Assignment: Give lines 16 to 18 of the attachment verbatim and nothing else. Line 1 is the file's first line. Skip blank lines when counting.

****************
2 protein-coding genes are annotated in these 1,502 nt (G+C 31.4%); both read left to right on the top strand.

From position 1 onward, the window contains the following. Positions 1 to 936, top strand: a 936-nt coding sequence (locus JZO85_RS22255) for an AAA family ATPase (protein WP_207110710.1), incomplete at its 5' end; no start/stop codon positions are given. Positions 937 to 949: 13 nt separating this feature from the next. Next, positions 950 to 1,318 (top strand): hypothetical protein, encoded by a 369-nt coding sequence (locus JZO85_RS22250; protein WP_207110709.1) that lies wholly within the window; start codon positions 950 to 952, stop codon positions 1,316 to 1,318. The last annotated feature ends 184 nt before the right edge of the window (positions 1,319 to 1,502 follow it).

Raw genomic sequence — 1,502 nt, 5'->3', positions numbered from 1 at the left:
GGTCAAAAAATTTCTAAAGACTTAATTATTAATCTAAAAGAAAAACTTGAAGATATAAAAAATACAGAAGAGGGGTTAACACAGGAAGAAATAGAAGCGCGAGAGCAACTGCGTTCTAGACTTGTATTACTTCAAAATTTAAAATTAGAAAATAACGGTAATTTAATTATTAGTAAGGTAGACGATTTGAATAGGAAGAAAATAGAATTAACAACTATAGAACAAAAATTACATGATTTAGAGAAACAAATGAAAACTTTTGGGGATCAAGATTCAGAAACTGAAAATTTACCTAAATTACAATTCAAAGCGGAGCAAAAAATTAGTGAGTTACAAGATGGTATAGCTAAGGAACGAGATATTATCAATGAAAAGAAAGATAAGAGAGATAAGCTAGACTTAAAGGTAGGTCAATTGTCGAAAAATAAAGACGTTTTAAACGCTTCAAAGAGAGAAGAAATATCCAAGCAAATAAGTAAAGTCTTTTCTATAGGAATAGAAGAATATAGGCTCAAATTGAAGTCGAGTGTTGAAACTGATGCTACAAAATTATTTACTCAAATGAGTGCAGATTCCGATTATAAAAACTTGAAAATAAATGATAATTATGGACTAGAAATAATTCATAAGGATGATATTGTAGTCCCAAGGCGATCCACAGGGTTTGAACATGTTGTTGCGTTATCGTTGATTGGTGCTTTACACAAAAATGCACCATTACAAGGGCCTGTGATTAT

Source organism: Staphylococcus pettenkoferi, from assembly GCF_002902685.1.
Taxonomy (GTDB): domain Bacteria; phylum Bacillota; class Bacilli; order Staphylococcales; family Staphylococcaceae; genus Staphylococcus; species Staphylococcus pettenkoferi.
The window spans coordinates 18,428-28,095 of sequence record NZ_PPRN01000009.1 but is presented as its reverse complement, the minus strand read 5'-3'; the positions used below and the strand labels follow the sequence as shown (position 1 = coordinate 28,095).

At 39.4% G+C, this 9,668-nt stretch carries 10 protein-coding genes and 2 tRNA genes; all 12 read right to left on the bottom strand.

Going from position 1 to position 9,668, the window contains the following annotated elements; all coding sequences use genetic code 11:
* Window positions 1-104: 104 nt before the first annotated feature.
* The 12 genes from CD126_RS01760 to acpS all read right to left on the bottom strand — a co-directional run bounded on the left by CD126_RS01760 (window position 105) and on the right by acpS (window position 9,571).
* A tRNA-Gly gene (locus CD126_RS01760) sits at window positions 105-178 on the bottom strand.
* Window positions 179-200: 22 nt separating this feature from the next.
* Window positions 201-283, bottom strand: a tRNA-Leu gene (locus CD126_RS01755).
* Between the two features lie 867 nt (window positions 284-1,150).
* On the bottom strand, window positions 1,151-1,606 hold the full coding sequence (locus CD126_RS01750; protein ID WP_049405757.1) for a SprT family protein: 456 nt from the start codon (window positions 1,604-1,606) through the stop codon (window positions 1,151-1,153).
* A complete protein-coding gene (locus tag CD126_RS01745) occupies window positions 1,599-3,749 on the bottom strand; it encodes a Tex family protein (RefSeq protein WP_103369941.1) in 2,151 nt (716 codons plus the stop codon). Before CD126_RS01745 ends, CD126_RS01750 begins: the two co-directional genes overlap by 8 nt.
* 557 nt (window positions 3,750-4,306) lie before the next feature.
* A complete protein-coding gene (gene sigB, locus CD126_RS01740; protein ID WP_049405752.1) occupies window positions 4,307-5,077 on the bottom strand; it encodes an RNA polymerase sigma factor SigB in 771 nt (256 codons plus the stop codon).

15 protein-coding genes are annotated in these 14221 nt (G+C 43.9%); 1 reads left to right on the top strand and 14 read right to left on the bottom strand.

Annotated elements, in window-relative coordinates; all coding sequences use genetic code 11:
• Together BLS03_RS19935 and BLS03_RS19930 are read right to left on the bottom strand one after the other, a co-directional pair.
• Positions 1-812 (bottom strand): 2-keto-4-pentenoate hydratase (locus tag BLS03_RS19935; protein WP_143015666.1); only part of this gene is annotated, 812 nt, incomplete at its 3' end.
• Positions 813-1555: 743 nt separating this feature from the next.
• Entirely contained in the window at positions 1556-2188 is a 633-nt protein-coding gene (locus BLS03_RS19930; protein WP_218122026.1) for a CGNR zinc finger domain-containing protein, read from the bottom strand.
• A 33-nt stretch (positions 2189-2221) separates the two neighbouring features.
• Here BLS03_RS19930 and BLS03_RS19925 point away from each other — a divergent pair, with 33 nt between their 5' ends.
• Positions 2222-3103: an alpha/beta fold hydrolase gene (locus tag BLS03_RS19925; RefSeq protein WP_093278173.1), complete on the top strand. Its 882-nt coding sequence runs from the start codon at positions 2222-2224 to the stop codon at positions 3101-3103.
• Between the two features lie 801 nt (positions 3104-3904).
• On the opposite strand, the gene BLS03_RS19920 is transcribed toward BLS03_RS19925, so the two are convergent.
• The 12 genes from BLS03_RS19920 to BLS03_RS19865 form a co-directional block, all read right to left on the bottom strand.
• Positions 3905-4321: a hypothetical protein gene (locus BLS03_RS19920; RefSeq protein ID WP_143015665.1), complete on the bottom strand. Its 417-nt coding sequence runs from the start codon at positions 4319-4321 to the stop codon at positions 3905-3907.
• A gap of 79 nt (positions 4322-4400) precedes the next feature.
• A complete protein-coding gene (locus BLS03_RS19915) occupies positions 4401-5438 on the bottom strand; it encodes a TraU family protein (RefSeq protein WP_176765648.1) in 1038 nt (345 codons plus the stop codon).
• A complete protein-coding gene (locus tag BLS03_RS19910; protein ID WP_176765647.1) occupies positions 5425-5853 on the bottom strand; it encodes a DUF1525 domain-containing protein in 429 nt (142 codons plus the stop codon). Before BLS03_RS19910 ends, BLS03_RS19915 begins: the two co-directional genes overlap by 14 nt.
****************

* On the bottom strand, window positions 1,151-1,606 hold the full coding sequence (locus CD126_RS01750; protein ID WP_049405757.1) for a SprT family protein: 456 nt from the start codon (window positions 1,604-1,606) through the stop codon (window positions 1,151-1,153).
* A complete protein-coding gene (locus tag CD126_RS01745) occupies window positions 1,599-3,749 on the bottom strand; it encodes a Tex family protein (RefSeq protein WP_103369941.1) in 2,151 nt (716 codons plus the stop codon). Before CD126_RS01745 ends, CD126_RS01750 begins: the two co-directional genes overlap by 8 nt.
* 557 nt (window positions 3,750-4,306) lie before the next feature.